This section is from the book "Indoor Gardening", by Eben E. Rexford. Also available from Amazon: Indoor Gardening.
FEW amateur gardeners give much attention to the pruning and training of their plants while they are small. Here is where they make a serious mistake. Both should begin while the plant is tractable, and both should continue, as the plant- develops, until it has practically completed its growth, if a plant grown in the house can ever be said to do that. A plant that has been neglected in these respects, when in the formative period of its existence, and allowed to grow to suit itself until it has become of considerable size, can seldom be made to take on a symmetrical shape by any amount of after attention. The time to prune and train is while the plant is developing. It should be as pleasing in general appearance while small as after it has attained good size. The wise gardener will aim to make his or her plants attractive in shape from the start.
Most plants will send out branches where none are needed. These should be promptly removed. We cannot afford to have the vitality of our plants expended on the production of unnecessary growth. Check this tendency as soon as discovered, and, by so doing, throw the strength of the plant into that portion of it which is to be more or less permanent.
If a plant, or any branch of it, exhibits no tendency to produce side-branches, and these are desired, nip off the end of it. This, as a general thing, will cause branches to start along the stalk below. If one nipping does not produce the desired effect, nip again, and keep on doing so until you have as many branches as you think necessary. Patient persistence, in this respect, will almost always conquer the most stubborn plants.
Nipping off the top of a plant when it is small causes it to develop several branches near its base, in most instances. Therefore, by checking the upward growth of a plant when small, you force it to take on a bushy, shrub-like form. This form will be found most satisfactory for the average house-plant.
If you prefer a tree form for your plant, allow but one stalk to grow until it has reached the height where you would like to have it form a head, before you do anything to interfere with its growth upward. But remove, promptly, all branches that start along the stalk. When the plant is as tall as you care to have it, nip off its top. Branches will generally start in many places below, but allow none except those nearest the top to grow. These are to form the foundation for the head of your little tree. There should be several of these in order to secure most satisfactory results. When they have grown to be four or five inches long, nip off their ends. This will cause other branches to start near the extremity of the main stalk, or along their own length, and in this way a thick, bushy head can be developed. But constant attention must be given. Some branches will be inclined to get the start of others, and if they are allowed to do this they will appropriate more than their share of nutriment, and the smaller, but no less important, ones will suffer in consequence. Watch your plant, and prune as needed all through its periods of development, doing the work promptly and persistently.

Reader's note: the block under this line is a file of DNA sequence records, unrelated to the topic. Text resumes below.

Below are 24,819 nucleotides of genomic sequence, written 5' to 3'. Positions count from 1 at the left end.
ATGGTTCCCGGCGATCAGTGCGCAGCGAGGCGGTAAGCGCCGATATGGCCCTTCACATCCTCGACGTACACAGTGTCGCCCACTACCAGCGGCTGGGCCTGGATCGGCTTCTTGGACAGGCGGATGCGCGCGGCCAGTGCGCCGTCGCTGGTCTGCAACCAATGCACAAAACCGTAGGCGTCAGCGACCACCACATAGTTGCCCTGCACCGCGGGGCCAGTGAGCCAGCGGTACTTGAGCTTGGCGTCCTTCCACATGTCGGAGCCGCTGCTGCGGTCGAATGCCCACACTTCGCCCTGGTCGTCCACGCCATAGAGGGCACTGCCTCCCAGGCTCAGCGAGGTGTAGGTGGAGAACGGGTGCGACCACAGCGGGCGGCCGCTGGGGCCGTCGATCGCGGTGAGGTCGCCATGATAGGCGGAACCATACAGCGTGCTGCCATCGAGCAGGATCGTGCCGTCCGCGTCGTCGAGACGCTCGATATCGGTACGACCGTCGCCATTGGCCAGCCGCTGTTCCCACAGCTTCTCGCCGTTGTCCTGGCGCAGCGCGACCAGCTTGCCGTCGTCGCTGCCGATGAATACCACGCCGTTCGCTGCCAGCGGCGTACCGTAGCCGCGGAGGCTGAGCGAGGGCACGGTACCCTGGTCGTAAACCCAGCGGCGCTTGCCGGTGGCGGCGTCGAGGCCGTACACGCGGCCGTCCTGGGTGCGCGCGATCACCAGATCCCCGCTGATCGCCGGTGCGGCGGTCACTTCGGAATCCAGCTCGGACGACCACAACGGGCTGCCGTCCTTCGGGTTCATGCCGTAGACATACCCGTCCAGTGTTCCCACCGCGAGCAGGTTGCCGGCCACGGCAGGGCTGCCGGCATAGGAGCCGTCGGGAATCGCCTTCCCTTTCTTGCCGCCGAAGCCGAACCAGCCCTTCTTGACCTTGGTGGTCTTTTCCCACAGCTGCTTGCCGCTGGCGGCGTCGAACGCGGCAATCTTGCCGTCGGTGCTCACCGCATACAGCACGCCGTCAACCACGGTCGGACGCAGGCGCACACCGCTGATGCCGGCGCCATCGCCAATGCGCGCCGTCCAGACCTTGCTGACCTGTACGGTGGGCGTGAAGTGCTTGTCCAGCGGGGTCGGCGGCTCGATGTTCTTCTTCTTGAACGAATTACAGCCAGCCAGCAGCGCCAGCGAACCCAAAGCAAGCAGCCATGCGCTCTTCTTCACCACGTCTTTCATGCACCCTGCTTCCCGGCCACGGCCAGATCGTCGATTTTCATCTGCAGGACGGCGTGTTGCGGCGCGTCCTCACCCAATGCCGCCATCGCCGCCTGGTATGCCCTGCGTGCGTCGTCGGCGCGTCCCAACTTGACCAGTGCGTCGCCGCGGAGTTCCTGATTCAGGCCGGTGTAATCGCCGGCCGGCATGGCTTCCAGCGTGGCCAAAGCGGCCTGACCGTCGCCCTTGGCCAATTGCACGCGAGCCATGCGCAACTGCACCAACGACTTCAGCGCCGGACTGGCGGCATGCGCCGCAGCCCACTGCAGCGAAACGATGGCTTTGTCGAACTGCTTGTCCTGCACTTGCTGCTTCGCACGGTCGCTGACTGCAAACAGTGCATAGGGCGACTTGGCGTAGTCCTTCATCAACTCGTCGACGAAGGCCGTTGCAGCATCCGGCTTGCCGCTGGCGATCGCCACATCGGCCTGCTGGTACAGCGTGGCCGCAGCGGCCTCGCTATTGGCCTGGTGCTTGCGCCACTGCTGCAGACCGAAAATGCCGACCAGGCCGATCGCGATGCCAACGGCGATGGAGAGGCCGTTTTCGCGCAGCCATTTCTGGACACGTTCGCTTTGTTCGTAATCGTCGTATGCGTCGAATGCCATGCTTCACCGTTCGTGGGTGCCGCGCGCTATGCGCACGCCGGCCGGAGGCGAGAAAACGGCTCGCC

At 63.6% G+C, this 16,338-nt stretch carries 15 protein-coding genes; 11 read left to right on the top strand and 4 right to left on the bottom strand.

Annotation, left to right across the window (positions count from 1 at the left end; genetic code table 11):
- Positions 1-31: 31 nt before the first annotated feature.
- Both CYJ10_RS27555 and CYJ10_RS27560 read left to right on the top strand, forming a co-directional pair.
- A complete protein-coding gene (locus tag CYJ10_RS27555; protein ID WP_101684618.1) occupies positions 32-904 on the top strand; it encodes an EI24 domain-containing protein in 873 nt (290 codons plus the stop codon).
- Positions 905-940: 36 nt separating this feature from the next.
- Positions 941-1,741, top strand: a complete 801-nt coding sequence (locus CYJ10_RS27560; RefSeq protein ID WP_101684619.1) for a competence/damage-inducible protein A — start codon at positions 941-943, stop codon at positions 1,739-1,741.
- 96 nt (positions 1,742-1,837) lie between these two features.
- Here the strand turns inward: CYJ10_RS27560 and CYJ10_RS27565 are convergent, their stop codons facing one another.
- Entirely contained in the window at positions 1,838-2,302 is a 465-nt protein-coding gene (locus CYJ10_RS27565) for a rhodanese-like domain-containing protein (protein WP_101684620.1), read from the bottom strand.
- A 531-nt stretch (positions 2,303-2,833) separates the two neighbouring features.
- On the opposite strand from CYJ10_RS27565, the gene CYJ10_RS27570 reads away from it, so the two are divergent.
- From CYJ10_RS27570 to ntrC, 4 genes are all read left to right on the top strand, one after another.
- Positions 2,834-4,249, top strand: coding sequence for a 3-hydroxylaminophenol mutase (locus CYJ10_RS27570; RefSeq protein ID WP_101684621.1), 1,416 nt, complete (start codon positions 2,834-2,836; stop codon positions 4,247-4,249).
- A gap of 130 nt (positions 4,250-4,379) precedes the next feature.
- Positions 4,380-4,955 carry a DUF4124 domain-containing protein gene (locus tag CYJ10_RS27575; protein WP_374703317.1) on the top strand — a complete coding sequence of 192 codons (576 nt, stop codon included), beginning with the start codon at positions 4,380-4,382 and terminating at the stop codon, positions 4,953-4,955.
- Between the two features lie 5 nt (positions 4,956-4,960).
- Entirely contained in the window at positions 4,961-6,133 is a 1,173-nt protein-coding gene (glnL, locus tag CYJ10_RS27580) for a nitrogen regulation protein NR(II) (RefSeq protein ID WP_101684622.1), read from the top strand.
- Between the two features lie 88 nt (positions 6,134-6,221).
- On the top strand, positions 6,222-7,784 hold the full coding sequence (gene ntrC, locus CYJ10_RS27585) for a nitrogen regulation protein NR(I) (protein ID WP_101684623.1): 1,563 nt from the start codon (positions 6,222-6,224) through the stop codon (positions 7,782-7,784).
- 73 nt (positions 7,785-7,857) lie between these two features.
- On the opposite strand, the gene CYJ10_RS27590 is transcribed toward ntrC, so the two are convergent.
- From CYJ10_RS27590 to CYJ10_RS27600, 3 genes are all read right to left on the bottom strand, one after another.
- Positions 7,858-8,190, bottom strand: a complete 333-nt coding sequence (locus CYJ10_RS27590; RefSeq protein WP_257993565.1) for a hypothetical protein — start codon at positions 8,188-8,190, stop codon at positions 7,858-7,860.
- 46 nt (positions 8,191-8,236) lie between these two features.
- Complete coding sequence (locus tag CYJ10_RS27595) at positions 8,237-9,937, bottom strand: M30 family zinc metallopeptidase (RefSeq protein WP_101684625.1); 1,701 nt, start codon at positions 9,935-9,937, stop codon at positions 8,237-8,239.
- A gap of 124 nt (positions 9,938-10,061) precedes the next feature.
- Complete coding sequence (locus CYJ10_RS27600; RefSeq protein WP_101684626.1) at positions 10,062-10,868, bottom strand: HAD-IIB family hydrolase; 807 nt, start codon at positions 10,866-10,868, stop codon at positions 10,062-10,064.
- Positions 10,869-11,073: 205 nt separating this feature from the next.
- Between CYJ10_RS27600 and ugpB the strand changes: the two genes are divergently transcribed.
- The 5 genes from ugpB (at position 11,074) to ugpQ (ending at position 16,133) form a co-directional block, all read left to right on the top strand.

I said that I consider most plants most effective when trained in bush form. Some sorts, however, take more kindly to the standard or tree form. But not all can be trained in either of these forms, as you may elect, because their natural habits of growth may be contrary to these systems of training. Know your plant, and train it after the fashion to which it seems most adaptable,-the form most in harmony with its general characteristics.
Some plants will require support almost from the start. These are kinds of slender habit, like most varieties of the Fuchsia, the Heliotrope, and others which develop tops too heavy for their stalks to support unaided. Neat, substantial stakes should be provided, and the main stalk should be fastened to them as they reach upward. Do not use ordinary string as a fastening, as it will be likely to cut into the soft, tender wood of the young plant. Strips of cloth are better. Tie firmly, but not tightly.
Plants of trailing or drooping habit are spoiled when trained in upright form. Never attempt to go contrary to Nature in training any plant. Simply assist it to grow in the form Nature chose for it away back in the early days of her gardening experience. The natural tendency of a plant generally manifests itself while it is small, and this should be your guide in the matter of training.
Plants like the Boston Fern, with long, spreading, and gracefully drooping foliage, should be given positions on brackets, well up the wall, to be most effective. Many of the Begonias, having large leaves and long stalks, should be treated similarly. Few plants of the habit referred to are worth growing in the living-room unless they are given liberty to follow out their instincts as to the disposal of their branches. Crowd them down among ordinary plants and they lose their individuality, and are never pleasing.
Plants which produce their flowers at the extremity of their branches should be treated in such a manner as to secure as many branches as possible if you want a good showing of flowers from them. This is done by nipping and pinching back, as advised above, until you have all the branches you want.
Old, neglected plants can often be made over into pleasing specimens by cutting away nearly all their old top and forcing them to renew themselves. This is hardly worth while, however, unless the plant is one of a rare kind. Even then it is generally more satisfactory to take a cutting from the old plant and thereby secure a new one which can be trained intelligently and properly from the start.
More specific advice as regards training will be given in the chapters treating on the culture of the various plants adapted to indoor gardening.